you'd probably want to mount "L" brackets to the top side of the panel.  That way they stiffen the panel, and also give the upward pointing flange to mount to the car.

re:"In the first picture GameboyRMH posted, I'm guessing the cutouts are for a bit of potential heat to escape?  I notice the panels go  goes up in the middle towards the side of the car.  Would there be any ramifications of this?"
Yeah, definitely there'd be ramifications... although I'm having trouble permutating through them in my head.... CFD would be better for that wink.  I'd guess that it'd siphon flow from the undertray and into a vortex created by outside air curling around the skirt.  Hard to guess if that'd be good/bad.  Could add energized flow downstream, could cause less flow to make it to the diffuser.

Crackers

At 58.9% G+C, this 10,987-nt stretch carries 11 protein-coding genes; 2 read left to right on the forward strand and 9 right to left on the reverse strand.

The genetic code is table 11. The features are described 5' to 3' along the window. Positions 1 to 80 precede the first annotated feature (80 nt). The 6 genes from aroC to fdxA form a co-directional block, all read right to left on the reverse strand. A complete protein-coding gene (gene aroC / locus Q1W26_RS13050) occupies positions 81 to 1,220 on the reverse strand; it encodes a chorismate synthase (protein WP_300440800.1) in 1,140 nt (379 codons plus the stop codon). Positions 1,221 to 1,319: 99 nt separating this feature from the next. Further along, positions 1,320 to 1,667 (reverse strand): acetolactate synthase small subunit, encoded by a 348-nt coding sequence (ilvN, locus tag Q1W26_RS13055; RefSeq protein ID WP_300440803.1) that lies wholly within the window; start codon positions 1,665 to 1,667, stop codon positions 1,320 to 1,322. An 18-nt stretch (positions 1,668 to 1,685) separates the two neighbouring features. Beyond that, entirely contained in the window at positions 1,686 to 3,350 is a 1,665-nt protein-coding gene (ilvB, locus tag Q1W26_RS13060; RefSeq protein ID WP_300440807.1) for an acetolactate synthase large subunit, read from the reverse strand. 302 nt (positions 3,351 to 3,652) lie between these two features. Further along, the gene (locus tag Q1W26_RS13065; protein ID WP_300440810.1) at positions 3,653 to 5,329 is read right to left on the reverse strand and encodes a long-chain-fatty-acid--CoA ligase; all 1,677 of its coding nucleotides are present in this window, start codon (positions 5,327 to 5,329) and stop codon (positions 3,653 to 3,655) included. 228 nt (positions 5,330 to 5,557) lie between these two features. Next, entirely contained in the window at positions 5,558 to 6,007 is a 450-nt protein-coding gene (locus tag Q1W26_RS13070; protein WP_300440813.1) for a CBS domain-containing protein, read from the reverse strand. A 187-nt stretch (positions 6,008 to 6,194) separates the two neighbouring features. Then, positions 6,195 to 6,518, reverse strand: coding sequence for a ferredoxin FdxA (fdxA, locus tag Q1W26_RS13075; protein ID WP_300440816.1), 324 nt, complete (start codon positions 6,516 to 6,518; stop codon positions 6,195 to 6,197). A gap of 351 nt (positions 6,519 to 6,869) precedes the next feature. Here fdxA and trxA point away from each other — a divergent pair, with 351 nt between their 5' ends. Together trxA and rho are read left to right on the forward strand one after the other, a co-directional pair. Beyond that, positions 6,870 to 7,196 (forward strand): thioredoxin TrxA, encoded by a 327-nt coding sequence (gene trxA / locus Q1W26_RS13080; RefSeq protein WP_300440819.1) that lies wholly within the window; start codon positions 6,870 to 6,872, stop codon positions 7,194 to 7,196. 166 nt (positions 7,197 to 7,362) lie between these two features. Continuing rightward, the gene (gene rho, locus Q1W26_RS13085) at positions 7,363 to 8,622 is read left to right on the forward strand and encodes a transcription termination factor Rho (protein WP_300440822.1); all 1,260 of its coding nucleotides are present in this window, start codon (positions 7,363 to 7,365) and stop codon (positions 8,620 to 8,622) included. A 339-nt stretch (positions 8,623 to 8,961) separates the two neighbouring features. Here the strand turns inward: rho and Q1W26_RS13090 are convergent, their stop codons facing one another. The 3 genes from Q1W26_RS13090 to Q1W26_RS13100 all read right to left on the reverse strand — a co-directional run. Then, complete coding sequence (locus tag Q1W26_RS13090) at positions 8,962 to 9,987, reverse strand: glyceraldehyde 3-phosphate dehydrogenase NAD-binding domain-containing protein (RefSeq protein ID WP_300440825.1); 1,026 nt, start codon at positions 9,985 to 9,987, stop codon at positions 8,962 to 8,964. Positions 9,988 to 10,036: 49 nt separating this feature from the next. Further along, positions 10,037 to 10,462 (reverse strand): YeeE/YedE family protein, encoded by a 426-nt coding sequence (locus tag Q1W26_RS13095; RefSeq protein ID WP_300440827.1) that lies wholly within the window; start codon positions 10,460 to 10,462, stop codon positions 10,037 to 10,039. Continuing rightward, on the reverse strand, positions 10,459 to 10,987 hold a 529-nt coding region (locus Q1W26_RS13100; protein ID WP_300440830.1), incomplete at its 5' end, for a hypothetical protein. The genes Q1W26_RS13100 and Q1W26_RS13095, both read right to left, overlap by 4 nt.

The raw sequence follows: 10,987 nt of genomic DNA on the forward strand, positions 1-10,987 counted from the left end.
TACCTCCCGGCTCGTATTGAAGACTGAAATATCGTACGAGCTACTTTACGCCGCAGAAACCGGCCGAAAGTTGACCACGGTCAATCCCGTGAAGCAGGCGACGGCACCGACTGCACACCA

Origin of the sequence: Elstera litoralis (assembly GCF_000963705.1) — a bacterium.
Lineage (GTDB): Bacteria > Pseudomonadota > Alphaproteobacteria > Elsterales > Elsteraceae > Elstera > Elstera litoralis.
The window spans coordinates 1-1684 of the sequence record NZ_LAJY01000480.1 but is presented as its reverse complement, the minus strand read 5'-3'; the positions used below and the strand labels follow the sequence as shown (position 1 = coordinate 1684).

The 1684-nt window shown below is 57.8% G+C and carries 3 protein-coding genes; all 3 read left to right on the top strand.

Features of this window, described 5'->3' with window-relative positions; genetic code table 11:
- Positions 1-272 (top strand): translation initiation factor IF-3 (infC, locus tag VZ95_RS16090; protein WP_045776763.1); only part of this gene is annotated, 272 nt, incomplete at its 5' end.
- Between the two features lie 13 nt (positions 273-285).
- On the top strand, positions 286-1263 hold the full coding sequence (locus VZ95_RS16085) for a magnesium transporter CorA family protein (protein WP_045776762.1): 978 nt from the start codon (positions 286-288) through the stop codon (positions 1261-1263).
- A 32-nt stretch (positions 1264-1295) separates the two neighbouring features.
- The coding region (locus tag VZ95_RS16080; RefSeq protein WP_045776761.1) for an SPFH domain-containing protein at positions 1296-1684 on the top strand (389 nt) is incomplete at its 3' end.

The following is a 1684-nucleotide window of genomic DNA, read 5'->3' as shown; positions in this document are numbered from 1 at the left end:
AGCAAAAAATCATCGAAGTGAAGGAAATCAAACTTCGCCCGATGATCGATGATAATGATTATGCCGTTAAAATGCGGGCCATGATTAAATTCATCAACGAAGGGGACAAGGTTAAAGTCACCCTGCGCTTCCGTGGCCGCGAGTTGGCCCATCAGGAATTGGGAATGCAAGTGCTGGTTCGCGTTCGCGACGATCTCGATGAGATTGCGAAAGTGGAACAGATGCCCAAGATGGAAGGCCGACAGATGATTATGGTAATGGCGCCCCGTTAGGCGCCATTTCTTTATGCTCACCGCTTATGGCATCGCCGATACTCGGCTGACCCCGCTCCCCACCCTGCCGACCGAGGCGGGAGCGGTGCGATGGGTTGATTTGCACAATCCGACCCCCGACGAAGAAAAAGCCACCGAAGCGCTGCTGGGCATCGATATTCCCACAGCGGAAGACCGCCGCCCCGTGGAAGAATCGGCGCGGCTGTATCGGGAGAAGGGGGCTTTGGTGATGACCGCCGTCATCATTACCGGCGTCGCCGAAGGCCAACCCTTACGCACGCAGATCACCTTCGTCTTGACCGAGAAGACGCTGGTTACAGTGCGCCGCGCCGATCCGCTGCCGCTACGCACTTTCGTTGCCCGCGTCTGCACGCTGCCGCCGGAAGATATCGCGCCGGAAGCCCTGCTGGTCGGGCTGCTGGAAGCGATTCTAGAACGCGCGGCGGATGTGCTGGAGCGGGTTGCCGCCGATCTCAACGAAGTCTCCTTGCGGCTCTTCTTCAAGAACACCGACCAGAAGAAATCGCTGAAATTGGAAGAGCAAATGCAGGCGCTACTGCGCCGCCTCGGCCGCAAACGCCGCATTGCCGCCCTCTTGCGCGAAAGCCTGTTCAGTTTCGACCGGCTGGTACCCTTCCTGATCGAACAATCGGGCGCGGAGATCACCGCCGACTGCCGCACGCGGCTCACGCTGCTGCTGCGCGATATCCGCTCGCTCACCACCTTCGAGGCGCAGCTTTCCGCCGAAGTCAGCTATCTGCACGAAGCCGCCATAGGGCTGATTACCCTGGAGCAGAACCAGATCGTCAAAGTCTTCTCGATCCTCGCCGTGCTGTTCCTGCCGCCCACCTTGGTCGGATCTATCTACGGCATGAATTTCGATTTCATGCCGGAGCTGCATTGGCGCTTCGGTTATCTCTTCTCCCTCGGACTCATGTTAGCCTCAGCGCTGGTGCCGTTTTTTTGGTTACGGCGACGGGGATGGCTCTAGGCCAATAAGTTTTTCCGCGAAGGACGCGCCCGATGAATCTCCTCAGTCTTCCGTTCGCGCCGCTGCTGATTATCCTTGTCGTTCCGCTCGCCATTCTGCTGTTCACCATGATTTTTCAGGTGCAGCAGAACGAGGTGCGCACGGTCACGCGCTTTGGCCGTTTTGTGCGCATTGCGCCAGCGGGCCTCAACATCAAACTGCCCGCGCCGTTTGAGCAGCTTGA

Crackers Dork
1/5/18 12:00 a.m.

In reply to Rufledt :

This applies to most cars, really. 

If you've ever spent time on the eco-modder forums undertrays are evidently one of the biggest returns per dollar. 

I'd really like to build a 70mpg CRX someday. (Actually there are lots of things I'd like to do with a CRX or 7) 

Crackers
Crackers Dork
1/5/18 12:07 a.m.

So I have this idea of using the tunnel itself as vent that ultimately would exit out the back between the body and the diffuser. 

I wonder if the low pressure in that area would actually help suck the air through, and with enough flow might even help reduce drag. 

That's for people smarter than me to ponder though. 

GameboyRMH
GameboyRMH MegaDork
1/5/18 7:57 a.m.
Snrub said:

How effective do we think it would be to have a splitter at the front that was possibly a little lower than the rest of the flat bottomed car, with a gap for air to escape the engine bay and perhaps a gap all of the way along for the exhaust?

 

I also have trouble understanding how one would easily rivet, zeus fasten, etc. enogh to keep the flat bottom reasonably attached and rigid.  Thoughts as to how this would be best accomplished?